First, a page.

SPEECH BY SENATOR J. W. FULBRIGHT
COMMISSIONING CEREMONIES FOR U.S.S. LITTLE ROCK
JUNE 3, 1960
Admiral Lyman, Distinguished Guests, Ladies and Gentlemen:
It gives me a great deal of pleasure to be here on this memorable occasion. The return to the Fleet of a mighty warship representing Little Rock is an honor to that city and the entire State of Arkansas. The presence here today of Lt. Governor Gordon, Mayor Knoop, and this large delegation from Little Rock indicates the importance of this commissioning to the citizens of Little Rock and Arkansas. In the few short years the U.S.S. LITTLE ROCK was in operation the people of the city took great pride in having their community represented in such a fine manner through the world travels of this warship. I know that I can speak for the citizens of Little Rock when I say that we are proud to have the city represented once more in the most powerful Navy in the world.
The U.S.S. LITTLE ROCK was commissioned too late to participate in any of the historic Naval engagements of World War II, but there are many ways to serve. The officers and men who will man the LITTLE ROCK have reason to be proud of their ship. During the four years the LITTLE ROCK was in commission she visited twenty-eight countries creating goodwill and spreading understanding of our people and purposes in the first critical postwar years. We will never know how many new friends the crew of this ship won for the United States during that crucial period of postwar recovery. We should not overlook, too, the vital role she played in maintaining a semblance of a defense force at a time when great pressure was being exerted to reduce our Navy and other defense forces to skeleton size. The thousands of Navy men who trained aboard her in those years were skilled veterans when trouble erupted in Korea. Without ships like the LITTLE ROCK the mobilization problems in meeting that emergency would have been much more acute. I am sure there are still thousands of men on ships throughout the Fleet who have fond memories of their tour of duty aboard the LITTLE ROCK.
Recommissioning of the LITTLE ROCK as a guided missile cruiser is the culmination of three years of conversion. This is indicative of the time required to bring any new weapon into operational use. Of even more significance, it demonstrates the necessity for continuing research and development to insure that existing weapons systems do not become obsolete. The universal nature of scientific knowledge does not permit us to rest on our defense laurels. The United States has no monopoly on scientific knowledge as the Russians’ space program and ICBM power attest. The new U.S.S. LITTLE ROCK represents a new era of Naval strategy. Rebirth of this ship symbolizes a triumph of new and enlightened Naval leadership. Vision and courage are required to make any major decision, either in personal or public affairs. The decision to make guided missile ships a major Naval weapon took courage. It undoubtedly created great opposition on the part of less progressive Naval officers. The years since that decision, and others which have created the new Navy, have proved the wisdom of these drastic changes in approach.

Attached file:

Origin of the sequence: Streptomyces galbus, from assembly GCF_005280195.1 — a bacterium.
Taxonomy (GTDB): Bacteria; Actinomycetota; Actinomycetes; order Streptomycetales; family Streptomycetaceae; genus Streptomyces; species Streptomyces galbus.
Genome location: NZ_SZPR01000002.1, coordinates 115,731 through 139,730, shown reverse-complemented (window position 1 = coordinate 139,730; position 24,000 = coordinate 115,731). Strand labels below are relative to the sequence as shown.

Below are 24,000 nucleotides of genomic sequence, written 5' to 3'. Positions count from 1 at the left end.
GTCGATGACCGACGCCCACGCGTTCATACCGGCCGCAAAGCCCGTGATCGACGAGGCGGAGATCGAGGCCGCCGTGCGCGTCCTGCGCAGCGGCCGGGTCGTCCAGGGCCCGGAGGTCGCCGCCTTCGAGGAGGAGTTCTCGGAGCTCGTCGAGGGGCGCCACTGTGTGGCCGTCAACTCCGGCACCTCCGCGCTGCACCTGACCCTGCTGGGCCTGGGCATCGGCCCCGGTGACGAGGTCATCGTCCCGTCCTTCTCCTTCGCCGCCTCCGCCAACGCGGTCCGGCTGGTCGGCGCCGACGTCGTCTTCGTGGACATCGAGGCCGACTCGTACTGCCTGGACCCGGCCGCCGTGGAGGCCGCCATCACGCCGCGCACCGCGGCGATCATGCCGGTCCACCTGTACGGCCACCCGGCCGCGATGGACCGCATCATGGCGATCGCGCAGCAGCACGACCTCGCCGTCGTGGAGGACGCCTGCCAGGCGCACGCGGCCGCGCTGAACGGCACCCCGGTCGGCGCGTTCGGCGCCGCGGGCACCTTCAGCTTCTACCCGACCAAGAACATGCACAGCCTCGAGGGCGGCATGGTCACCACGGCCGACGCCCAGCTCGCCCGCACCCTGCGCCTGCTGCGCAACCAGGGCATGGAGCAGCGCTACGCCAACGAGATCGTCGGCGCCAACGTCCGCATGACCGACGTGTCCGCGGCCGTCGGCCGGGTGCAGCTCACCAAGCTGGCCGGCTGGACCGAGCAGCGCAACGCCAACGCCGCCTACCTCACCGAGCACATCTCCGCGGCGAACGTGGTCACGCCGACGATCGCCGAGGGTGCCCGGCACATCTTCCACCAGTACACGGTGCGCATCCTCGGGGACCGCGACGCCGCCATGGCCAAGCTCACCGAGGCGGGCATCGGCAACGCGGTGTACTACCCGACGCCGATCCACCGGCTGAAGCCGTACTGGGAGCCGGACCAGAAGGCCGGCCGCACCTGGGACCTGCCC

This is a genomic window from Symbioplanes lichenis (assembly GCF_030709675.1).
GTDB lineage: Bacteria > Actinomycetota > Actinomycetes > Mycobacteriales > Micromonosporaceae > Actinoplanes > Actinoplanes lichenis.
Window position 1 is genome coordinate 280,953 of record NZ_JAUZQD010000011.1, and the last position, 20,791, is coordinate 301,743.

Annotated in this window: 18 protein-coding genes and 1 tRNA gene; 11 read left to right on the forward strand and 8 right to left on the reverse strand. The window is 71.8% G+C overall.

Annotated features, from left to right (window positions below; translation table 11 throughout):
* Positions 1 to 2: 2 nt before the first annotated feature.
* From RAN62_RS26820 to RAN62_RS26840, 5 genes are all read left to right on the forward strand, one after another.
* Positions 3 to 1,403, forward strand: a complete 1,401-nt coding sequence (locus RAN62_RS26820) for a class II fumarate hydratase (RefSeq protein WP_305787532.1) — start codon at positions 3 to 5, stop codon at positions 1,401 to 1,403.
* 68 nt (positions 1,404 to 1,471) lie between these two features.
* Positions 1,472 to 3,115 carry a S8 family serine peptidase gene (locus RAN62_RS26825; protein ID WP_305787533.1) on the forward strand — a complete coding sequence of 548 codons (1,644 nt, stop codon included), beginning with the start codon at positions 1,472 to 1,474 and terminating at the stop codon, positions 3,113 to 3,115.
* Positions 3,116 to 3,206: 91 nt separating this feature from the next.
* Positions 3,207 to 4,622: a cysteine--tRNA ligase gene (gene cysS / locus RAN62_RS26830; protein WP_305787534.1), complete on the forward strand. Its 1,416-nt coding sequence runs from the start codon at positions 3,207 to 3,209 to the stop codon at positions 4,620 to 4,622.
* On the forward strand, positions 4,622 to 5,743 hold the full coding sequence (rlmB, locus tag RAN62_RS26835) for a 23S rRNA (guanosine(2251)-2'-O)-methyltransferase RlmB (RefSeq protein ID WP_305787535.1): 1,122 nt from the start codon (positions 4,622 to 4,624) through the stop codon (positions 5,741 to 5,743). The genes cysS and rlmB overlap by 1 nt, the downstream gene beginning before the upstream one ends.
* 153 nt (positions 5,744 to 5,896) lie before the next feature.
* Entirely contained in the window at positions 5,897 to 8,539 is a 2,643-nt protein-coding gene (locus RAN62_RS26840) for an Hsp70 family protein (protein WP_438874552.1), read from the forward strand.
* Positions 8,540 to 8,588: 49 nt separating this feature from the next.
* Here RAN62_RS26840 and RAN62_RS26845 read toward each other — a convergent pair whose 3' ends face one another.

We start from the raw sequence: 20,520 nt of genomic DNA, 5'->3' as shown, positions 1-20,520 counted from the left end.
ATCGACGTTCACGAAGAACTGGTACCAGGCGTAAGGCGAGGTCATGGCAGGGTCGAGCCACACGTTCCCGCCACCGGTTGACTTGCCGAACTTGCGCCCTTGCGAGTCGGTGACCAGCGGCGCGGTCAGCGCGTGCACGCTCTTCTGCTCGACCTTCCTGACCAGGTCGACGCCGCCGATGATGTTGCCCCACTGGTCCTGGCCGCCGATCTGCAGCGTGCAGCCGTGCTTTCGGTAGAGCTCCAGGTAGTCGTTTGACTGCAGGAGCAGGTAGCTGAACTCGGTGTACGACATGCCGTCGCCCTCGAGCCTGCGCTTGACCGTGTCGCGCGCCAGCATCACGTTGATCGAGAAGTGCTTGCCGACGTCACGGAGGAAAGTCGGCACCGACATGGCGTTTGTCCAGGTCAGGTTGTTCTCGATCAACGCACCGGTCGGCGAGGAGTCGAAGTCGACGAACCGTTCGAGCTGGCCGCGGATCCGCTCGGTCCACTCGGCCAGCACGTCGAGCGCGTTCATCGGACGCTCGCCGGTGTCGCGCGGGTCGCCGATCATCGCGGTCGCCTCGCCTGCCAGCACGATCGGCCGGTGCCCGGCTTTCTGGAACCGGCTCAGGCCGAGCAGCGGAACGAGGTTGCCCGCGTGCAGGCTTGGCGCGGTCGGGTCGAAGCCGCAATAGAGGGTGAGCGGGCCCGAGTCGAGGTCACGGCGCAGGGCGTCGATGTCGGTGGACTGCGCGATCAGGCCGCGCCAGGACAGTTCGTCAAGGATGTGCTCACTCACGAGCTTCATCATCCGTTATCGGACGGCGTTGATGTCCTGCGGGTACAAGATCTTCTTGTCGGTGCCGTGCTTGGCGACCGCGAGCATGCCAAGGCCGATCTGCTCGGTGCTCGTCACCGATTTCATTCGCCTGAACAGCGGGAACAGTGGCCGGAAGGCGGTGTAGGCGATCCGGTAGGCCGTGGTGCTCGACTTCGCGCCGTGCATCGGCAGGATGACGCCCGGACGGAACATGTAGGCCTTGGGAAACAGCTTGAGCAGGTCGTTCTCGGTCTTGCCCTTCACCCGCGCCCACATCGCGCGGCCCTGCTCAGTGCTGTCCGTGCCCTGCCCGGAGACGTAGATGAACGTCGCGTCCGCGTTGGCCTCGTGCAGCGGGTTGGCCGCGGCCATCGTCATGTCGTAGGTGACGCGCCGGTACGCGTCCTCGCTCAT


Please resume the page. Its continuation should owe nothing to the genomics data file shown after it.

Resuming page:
With the rebirth of the U. S. S. LITTLE ROCK, a similar development is taking place in the city of Little Rock. As this ship represents a triumph for progressive Naval leadership, the changes now taking place in the city of Little Rock represent the triumph of progressive community action. The citizens of Little Rock have reasserted their will to move forward and to create a modern and progressive community. Slums are being cleared, bridges and thruways are being constructed, and the schools are open and operating. Little Rock, along with the entire State of which it is the Capitol City, has made and is making rapid strides toward achieving a better life for all the people.
It is altogether fitting and symbolic that, as the city of Little Rock emerges from a difficult period in its history, this fine ship, bearing the City’s name, also receives a new lease on life.
I hope that all of the officers and men of the U.S.S. LITTLE ROCK will some day have an opportunity to visit the city for which your ship is named. It is a beautiful and friendly city. I especially wish you could be there at this time of the year when it so ably lives up to its name, “The City of Roses”. Those who have not been there will be enlightened - those who have, but have not been there for several years, will be amazed at the progress being made. I assure you that you will receive a cordial and friendly welcome. I know that a visit to Little Rock will instill a greater pride in serving on the City’s namesake.
I again want to say how much I have enjoyed being here for this ceremony. I share the pride of the people of Little Rock in having this modern vessel bear the name of their city to ports throughout the world. The officers and men of this ship are fortunate in having such an experienced and capable commanding officer as Captain Phillips. I wish him and all of the crew -- good luck and good sailing.
(*) The full text of the speech given by Senator Fulbright was graciously provided by the University of Arkansas Libraries.
Credit: J. William Fulbright Papers, series 72, box 18, folder 2. Special Collections, University of Arkansas Libraries, Fayetteville.
Efforts to obtain a copy of the speech were initiated by Mrs. Mary Jane Cameron, wife of Wilfred M. Cameron Jr. RDSN, OI Division, 1959 - 1962.
An abbreviated version of Senator Fulbright's speech appeared in the Little Rock Gazette the day after the commissioning of CLG 4. The text of that article is provided below.
Page updated 24 September, 2016